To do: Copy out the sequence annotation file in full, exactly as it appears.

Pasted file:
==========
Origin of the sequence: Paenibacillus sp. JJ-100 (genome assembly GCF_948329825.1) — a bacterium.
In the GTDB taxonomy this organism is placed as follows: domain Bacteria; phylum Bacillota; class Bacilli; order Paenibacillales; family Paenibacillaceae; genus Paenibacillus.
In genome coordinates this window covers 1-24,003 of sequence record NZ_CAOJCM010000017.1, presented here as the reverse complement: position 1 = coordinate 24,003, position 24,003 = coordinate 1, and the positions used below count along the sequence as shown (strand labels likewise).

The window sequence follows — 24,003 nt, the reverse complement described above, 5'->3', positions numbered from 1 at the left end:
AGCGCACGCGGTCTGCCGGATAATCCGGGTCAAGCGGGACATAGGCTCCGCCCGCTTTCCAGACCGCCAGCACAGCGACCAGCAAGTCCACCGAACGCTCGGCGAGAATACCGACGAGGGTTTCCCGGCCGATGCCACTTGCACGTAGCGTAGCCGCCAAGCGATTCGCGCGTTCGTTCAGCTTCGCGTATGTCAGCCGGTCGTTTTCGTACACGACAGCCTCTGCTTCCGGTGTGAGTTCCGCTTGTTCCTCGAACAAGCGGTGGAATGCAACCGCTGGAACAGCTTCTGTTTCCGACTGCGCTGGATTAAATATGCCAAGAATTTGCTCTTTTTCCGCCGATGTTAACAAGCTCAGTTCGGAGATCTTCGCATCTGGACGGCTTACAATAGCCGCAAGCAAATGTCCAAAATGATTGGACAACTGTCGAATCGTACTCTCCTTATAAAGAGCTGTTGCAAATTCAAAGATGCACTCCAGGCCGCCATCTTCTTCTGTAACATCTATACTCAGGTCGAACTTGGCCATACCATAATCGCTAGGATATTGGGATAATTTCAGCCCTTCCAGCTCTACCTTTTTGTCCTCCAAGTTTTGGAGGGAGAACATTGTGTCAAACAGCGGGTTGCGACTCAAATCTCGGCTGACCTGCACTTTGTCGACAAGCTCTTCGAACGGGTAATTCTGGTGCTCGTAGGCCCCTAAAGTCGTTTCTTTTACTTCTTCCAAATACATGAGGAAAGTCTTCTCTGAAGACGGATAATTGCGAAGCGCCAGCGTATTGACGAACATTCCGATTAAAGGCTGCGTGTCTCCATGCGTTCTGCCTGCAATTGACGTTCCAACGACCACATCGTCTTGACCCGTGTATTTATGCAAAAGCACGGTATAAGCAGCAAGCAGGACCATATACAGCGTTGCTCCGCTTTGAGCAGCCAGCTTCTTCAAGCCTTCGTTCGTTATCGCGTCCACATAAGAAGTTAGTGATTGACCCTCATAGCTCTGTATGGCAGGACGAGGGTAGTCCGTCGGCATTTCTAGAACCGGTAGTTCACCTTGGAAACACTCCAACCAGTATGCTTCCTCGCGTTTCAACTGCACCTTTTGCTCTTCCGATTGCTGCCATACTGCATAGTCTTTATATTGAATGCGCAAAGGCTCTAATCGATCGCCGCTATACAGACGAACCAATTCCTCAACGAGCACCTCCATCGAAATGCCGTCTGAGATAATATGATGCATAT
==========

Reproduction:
Origin of the sequence: Paenibacillus sp. JJ-100 (genome assembly GCF_948329825.1) — a bacterium.
In the GTDB taxonomy this organism is placed as follows: domain Bacteria; phylum Bacillota; class Bacilli; order Paenibacillales; family Paenibacillaceae; genus Paenibacillus.
In genome coordinates this window covers 1-24,003 of sequence record NZ_CAOJCM010000017.1, presented here as the reverse complement: position 1 = coordinate 24,003, position 24,003 = coordinate 1, and the positions used below count along the sequence as shown (strand labels likewise).

The window sequence follows — 24,003 nt, the reverse complement described above, 5'->3', positions numbered from 1 at the left end:
AGCGCACGCGGTCTGCCGGATAATCCGGGTCAAGCGGGACATAGGCTCCGCCCGCTTTCCAGACCGCCAGCACAGCGACCAGCAAGTCCACCGAACGCTCGGCGAGAATACCGACGAGGGTTTCCCGGCCGATGCCACTTGCACGTAGCGTAGCCGCCAAGCGATTCGCGCGTTCGTTCAGCTTCGCGTATGTCAGCCGGTCGTTTTCGTACACGACAGCCTCTGCTTCCGGTGTGAGTTCCGCTTGTTCCTCGAACAAGCGGTGGAATGCAACCGCTGGAACAGCTTCTGTTTCCGACTGCGCTGGATTAAATATGCCAAGAATTTGCTCTTTTTCCGCCGATGTTAACAAGCTCAGTTCGGAGATCTTCGCATCTGGACGGCTTACAATAGCCGCAAGCAAATGTCCAAAATGATTGGACAACTGTCGAATCGTACTCTCCTTATAAAGAGCTGTTGCAAATTCAAAGATGCACTCCAGGCCGCCATCTTCTTCTGTAACATCTATACTCAGGTCGAACTTGGCCATACCATAATCGCTAGGATATTGGGATAATTTCAGCCCTTCCAGCTCTACCTTTTTGTCCTCCAAGTTTTGGAGGGAGAACATTGTGTCAAACAGCGGGTTGCGACTCAAATCTCGGCTGACCTGCACTTTGTCGACAAGCTCTTCGAACGGGTAATTCTGGTGCTCGTAGGCCCCTAAAGTCGTTTCTTTTACTTCTTCCAAATACATGAGGAAAGTCTTCTCTGAAGACGGATAATTGCGAAGCGCCAGCGTATTGACGAACATTCCGATTAAAGGCTGCGTGTCTCCATGCGTTCTGCCTGCAATTGACGTTCCAACGACCACATCGTCTTGACCCGTGTATTTATGCAAAAGCACGGTATAAGCAGCAAGCAGGACCATATACAGCGTTGCTCCGCTTTGAGCAGCCAGCTTCTTCAAGCCTTCGTTCGTTATCGCGTCCACATAAGAAGTTAGTGATTGACCCTCATAGCTCTGTATGGCAGGACGAGGGTAGTCCGTCGGCATTTCTAGAACCGGTAGTTCACCTTGGAAACACTCCAACCAGTATGCTTCCTCGCGTTTCAACTGCACCTTTTGCTCTTCCGATTGCTGCCATACTGCATAGTCTTTATATTGAATGCGCAAAGGCTCTAATCGATCGCCGCTATACAGACGAACCAATTCCTCAACGAGCACCTCCATCGAAATGCCGTCTGAGATAATATGATGCATAT